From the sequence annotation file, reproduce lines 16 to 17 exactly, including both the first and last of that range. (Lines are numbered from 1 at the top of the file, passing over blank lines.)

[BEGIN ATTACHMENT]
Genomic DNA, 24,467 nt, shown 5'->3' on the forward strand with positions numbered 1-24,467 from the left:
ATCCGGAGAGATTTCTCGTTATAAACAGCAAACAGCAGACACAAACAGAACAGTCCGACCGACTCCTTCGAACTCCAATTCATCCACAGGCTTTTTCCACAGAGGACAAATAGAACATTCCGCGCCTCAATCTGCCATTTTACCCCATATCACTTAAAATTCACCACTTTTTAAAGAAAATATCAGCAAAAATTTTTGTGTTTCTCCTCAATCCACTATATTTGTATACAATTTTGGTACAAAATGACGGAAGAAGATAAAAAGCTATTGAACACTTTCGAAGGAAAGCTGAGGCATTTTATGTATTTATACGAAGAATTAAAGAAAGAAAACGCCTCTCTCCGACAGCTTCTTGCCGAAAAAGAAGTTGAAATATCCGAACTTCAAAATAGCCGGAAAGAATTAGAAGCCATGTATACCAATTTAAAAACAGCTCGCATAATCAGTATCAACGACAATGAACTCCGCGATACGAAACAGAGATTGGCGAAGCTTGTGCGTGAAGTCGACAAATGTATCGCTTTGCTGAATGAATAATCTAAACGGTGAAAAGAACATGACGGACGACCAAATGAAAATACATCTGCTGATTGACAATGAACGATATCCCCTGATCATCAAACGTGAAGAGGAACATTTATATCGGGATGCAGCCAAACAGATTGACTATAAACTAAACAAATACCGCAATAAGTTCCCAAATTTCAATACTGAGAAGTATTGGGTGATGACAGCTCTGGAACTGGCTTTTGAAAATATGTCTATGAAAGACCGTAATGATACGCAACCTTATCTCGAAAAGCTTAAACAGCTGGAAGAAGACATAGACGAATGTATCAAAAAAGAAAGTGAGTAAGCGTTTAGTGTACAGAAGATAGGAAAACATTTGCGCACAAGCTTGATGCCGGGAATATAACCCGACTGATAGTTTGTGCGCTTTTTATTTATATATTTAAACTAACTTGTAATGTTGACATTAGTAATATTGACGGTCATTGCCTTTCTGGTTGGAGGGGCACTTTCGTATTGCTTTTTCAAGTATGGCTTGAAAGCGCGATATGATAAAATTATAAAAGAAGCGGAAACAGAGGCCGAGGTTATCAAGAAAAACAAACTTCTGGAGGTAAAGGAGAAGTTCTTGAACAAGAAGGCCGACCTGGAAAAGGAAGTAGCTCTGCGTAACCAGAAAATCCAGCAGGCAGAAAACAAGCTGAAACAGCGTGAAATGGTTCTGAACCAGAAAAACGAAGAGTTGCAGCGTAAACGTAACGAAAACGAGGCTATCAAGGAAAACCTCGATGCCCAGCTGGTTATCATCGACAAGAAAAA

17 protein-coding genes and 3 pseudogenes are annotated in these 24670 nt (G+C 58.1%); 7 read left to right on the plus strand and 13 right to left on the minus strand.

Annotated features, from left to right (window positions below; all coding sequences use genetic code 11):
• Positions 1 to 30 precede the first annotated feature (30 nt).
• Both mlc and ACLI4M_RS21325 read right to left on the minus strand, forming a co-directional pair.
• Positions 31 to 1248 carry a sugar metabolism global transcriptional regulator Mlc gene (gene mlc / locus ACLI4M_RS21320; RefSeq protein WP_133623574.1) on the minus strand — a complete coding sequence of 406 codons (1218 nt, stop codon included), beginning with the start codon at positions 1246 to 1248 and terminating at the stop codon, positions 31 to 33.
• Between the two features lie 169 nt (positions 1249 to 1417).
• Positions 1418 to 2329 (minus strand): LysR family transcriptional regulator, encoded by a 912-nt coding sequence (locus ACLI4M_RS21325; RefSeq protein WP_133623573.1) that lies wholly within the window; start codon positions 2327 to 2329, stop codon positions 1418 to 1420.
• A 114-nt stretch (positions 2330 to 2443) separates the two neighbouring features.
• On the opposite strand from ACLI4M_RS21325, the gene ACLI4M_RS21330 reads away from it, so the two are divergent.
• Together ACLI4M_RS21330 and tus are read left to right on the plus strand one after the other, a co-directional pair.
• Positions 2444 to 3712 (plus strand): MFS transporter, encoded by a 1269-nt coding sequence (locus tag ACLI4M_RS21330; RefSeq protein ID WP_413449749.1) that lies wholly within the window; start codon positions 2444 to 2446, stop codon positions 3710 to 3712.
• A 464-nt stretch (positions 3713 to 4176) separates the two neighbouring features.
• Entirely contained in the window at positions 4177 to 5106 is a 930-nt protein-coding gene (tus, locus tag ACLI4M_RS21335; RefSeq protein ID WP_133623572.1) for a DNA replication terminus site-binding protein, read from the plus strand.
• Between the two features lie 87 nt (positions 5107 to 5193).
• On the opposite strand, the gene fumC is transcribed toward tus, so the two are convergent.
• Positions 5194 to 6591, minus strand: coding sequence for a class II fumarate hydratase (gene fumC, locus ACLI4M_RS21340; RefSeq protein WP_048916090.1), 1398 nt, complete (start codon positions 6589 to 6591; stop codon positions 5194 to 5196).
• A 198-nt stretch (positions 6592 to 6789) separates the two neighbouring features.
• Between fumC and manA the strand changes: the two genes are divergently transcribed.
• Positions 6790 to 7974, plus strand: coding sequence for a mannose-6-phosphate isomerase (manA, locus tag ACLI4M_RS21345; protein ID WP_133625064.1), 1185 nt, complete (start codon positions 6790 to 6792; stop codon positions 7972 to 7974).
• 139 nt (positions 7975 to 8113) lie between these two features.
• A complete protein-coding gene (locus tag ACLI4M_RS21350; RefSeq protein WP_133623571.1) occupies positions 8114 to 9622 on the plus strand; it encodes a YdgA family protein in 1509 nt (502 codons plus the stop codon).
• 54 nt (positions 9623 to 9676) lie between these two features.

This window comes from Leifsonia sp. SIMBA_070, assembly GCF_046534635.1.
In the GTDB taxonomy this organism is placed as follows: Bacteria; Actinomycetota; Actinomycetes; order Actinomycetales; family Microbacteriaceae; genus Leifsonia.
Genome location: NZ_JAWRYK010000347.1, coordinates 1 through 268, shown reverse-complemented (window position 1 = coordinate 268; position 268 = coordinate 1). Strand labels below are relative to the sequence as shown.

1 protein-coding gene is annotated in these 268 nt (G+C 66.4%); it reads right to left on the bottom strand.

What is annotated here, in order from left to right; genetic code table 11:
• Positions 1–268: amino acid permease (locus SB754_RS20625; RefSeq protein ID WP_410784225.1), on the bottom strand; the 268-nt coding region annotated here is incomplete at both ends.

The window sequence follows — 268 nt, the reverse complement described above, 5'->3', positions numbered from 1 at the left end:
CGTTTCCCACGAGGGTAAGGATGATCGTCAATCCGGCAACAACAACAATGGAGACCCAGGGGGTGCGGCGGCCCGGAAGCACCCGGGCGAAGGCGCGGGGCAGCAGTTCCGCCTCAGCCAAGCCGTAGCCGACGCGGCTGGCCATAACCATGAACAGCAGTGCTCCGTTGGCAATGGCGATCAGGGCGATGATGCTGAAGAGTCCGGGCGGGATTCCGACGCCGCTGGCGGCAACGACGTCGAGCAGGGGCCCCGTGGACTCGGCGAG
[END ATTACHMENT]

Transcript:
• Between the two features lie 87 nt (positions 5107 to 5193).
• On the opposite strand, the gene fumC is transcribed toward tus, so the two are convergent.